In a further embodiment of the invention illustrated in FIG. 7 the construction of conveyor is generally as described with reference to FIG. 6 except that the carrier comprises a load supporting platform having inflatable portions in the form of expansible bellows disposed between the platform and the conveyor belt. The base plate complete with load responsive valves is shown at 51, the belt at 52 and the carrier is designated 53. The carrier comprises a load bearing platform 54 having attached to its underside an annular bellows forming a seal 56 and an annular rubber pad 57. A three port control valve 58 carried at the upper side of the platform is connected to the interior of the air cushion seal 55 which is closed at its lower face. The air cushion seal 55 is selectively connectable to a vent 59 or to the central regions 60 of the lower face of the platform bounded by the annular central seal 56. The valve 58 is actuated automatically by valve actuating bellows 61 connected to the interior of the annular central seal 56. The lower face of the annular central seal 56 has penetrations 62. The rubber pad 57 has concentric grooves 63 in its lower face. In operation air passing through the conveyor belt 52 from the belt supporting air cushion enters the annular central seal 56 by way of the apertures 62 and the build up of static pressure extends the seal to abut the belt. The pressure extends to bellows 61 and actuates the valve 58 to connect the central region 60 of the underside of the platform to the air cushion seal 55 so that the seal is expanded to engage the surface of the belt. Thus an air supporting cushion is created between the rubber pad and the belt the air cushion being retained by the annular expandible seals 55, 56. When air pressure to the conveyor is cut off the annular central seal and the valve actuating bellows collapse thereby actuating the control valve 58 to vent the air cushion seal 55. FIGS. 8 and 9 show further alternative constructions of inflatable carrier. The carrier shown in FIG. 8 is a simple polythene envelope 69 having an aperture 70 in the face adjacent the belt. Air passing from the belt can enter the envelope through the aperture 70 and inflate it. The carrier shown in FIG. 9 is a similar envelope but it contains an annular hard rubber base 71 and is vented to atmosphere by way of a valve 72. When used to carry an article on the conveyor belt the valve 72 is closed so that the envelope is inflated by air passing through the belt; when the valve is opened the article is supported on the belt simply by resting on the rubber base 71. The inflatable carriers shown in FIGS. 8 and 9 are of simple inexpensive construction and adapt themselves to irregular bases of conveyed articles. They are readily used by slipping them under articles which are being lowered on to the conveyor belt.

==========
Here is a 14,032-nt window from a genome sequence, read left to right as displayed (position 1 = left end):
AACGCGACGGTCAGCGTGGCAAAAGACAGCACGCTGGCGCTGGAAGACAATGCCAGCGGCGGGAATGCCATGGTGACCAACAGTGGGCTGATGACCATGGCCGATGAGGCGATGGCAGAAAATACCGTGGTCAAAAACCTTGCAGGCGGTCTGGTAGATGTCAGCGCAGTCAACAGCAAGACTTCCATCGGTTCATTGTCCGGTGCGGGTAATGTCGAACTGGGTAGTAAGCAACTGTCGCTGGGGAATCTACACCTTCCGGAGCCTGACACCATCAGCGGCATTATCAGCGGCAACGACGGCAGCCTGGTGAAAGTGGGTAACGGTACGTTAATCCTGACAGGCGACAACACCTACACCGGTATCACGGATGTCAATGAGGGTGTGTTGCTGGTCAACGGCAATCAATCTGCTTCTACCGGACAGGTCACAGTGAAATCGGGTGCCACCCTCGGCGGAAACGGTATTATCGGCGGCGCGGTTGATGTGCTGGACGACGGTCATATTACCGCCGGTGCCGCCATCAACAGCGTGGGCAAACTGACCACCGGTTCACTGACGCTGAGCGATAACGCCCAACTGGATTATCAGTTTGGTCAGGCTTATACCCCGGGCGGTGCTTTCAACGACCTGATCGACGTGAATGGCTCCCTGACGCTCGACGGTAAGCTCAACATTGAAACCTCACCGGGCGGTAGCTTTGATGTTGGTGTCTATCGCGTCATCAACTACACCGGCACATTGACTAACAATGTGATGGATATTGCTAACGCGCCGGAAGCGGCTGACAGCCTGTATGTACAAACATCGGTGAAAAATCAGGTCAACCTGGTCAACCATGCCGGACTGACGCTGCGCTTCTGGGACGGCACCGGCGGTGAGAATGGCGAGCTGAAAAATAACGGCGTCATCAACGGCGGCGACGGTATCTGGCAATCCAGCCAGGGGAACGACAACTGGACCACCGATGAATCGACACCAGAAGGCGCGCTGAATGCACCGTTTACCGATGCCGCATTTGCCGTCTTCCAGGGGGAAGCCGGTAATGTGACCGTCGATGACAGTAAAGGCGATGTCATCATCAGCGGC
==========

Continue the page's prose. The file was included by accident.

In the construction of conveyor shown in FIG. the apertures in the base plate 64 are arranged in two groups 65, 66. The group 65 of apertures is connected to a manifold 67 which has a source of pressure sufficient normally to provide continuous air cushions for the belt (not shown) and articles being conveyed and air cushion supported on the belt. The group 66 of apertures is connected to a manifold 68 which is connectable to a source of pressurised air of higher pressure than the first source the second source pressure being sufficient to cause articles on the belt to hover. Although only two groups 68 of apertures are shown, the air table may have a greater number of such groups thus making the conveyor particularly useful where it is required selectively to cause articles to hover at prearranged stations prior to their sideways transference to other conveyors or spaced vehicles, for example, rail wagons.
The construction of conveyor shown in FIG. 12 has the base plate 73 disposed beneath both upper and lower runs 74, 75, of the conveyor belt. In use, the upper and lower belt runs and a conveyed article designated 76 are spaced apart by air cushions. This conveyor has particular advantage where space to accommodate the conveyor is restricted, for example, on board ship the air table can be disposed at deck level and both runs of the belt disposed above the deck.
Possible applications of conveyors according to the invention in the container shipping industry and in rail transport will now be described.